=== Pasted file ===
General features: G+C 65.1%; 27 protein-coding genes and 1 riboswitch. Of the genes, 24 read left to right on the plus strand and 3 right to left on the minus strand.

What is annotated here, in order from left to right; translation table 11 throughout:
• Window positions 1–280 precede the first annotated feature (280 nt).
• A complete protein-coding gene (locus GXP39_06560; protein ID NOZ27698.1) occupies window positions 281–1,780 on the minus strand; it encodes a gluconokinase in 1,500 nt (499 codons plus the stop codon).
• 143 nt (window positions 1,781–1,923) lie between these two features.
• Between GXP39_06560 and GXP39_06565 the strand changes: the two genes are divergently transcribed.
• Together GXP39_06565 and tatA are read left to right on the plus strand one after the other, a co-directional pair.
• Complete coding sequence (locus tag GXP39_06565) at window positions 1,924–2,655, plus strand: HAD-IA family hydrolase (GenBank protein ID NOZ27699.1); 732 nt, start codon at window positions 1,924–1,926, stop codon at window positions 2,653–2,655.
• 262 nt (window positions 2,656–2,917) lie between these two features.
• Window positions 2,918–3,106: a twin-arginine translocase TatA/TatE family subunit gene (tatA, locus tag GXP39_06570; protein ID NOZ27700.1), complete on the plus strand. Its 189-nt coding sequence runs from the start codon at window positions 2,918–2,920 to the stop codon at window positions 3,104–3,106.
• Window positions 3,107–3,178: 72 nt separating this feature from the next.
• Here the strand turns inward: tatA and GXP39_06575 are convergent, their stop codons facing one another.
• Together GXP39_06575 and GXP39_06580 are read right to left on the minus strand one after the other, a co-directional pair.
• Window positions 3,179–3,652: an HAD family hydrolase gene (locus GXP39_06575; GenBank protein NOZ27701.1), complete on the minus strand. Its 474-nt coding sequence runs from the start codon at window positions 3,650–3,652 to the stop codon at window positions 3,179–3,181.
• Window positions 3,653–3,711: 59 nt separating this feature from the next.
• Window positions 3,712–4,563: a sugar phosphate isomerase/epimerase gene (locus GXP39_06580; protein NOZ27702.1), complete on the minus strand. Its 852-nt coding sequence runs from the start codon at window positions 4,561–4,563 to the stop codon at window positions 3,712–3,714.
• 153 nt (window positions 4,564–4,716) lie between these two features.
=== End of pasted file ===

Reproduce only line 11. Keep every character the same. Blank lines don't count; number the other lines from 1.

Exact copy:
• Window positions 3,107–3,178: 72 nt separating this feature from the next.